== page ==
SERIES "Orange Is the New Black"
WHEN | WHERE Season 6 starts streaming Friday, July 27, on Netflix.
WHAT IT'S ABOUT By the end of season 5, the riot police had stormed Litchfield, and finally swept up the 10 who had hidden in the abandoned pool — Frieda (Dale Soules), Suzanne (Uzo Aduba), Cindy (Adrienne C. Moore), Taystee (Danielle Brooks), Red (Kate Mulgrew), Piper (Taylor Schilling), Alex (Laura Prepon), Nicky (Natasha Lyonne), Gloria (Selenis Leyva) and Blanca (Laura Gomez). The season's Big Bad, Piscatella (Brad William Henke), was killed in the closing seconds, and part of the sixth season hangs upon the dramatic question — who did the killing? Netflix won't say what the sixth season is about, and this review won't either. But for a spoiler-free "reveal" that reveals nothing, we can say this much: Maximum security will test old bonds, form new allegiances and bring forward unlikely alliances.
MY SAY With the approaching end of "House of Cards," "OITNB" will soon be the one remaining show that put Netflix on the map five years ago. And, oh, what a map and what landmarks those were: Third-wave feminism meets the most diverse cast in TV history, with an attendant shock of the new that made Netflix itself suddenly feel so very new.
But that was five years ago. What has "Orange" done for us lately? This year, Netflix earned a record 112 Emmy nominations, while "OITNB" got exactly zero. By this measure, an important one, "OITNB's" endgame is now closer, and it seems reasonable to approach the sixth in this spirit or with at least this question in mind: How much closer?
In hindsight, the fifth season was a mistake, if perhaps an understandable one. You do a prison drama, you expect to do a prison riot arc at some point. The mistake was that this arc lasted a whole season, which was compressed into three days. The story robbed "OITNB" of its rhythm and, to an extent, its formula. The stakes were heightened but so was the pace. Over the first four seasons, "Orange" was a languid show because if there's one thing in abundance in prison, it's time. The show had always found character beats and story in long, quiet moments disrupted by intensely dramatic ones. By contract, the fifth season collapsed time and scrambled those comfortable beats. The crazy finale was also a game changer, but what sort of game? What sort of change?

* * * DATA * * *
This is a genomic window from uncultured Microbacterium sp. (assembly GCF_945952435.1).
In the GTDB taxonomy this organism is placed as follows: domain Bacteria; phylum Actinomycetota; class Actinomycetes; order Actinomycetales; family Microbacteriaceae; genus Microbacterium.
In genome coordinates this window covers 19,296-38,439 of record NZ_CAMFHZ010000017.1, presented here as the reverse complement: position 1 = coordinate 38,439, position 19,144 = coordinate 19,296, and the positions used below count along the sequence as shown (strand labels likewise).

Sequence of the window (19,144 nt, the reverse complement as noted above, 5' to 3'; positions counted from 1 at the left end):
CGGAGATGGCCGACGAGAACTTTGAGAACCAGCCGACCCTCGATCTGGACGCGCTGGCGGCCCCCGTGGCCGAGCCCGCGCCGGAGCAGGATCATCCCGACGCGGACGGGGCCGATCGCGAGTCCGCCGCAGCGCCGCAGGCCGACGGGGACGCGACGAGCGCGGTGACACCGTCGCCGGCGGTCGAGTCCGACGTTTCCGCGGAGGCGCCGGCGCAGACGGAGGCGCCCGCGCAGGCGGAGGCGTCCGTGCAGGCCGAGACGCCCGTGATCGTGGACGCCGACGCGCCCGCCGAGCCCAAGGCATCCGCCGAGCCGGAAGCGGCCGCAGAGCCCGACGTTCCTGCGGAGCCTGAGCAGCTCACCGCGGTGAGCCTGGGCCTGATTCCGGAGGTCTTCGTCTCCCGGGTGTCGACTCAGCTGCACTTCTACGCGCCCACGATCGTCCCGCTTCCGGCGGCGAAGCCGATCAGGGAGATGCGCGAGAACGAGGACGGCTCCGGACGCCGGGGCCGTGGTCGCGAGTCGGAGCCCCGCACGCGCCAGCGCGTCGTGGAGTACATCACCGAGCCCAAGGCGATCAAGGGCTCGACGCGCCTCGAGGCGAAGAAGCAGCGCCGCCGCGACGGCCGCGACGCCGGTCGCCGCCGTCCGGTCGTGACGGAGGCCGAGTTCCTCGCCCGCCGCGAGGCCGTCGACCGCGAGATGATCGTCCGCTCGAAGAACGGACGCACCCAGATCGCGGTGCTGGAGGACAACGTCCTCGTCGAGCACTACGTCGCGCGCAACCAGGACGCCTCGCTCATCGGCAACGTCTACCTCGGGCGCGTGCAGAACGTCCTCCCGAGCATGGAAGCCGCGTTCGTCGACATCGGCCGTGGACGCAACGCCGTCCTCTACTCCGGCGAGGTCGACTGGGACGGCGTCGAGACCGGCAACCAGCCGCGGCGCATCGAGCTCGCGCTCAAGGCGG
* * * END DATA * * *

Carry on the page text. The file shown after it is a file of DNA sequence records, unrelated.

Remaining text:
If the fifth was the riot season, then think of the sixth as the season of consequences. Consequences here mean new characters, and lots of them, including lawyers, guards, inmates, adversaries and also new cellmates. The riot is over but that doesn't mean "OITNB" can't devise a different form of anarchy (and does). Consequences also mean new perils, particularly for Taystee and Red, and new opportunities as well (for Chapman). This can also mean a new setting, and to an extent that happens as well. But "Litchfield Max" was always a star in its own right, and it's hardly a spoiler to reveal that this star isn't exactly going anywhere.
What about other stars, the human ones? There is a huge departure in the sixth season, along with a pair of life-changing events. In fact, all three are so pivotal that the sixth — even though a reset — feels like a season that's preparing fans for something momentous. Or for something conclusive.
Will "Orange" wrap at seven? (Only one additional season has been ordered.) The sixth season absolutely suggests that possibility. Yes, series "suggest" that all the time, and (yes) then often go on for years, becoming shadows of their glory days. But the good ones know when to wrap, and "OITNB" — still one of the good ones, Emmys or not — probably knows when to, as well. While a reset and back-to-the-future season, the sixth also has the faintest autumnal glow. The rest of the world has passed "Orange" by — a world that "Orange" helped make — even if devoted fans haven't. Tempus fugit and all things must die. Time to prepare for the inevitable?
BOTTOM LINE Fans who hated the fifth season should mostly love the sixth, which is a return to normal, or as "normal" as "OITNB" ever gets. But the end does feel a little bit closer.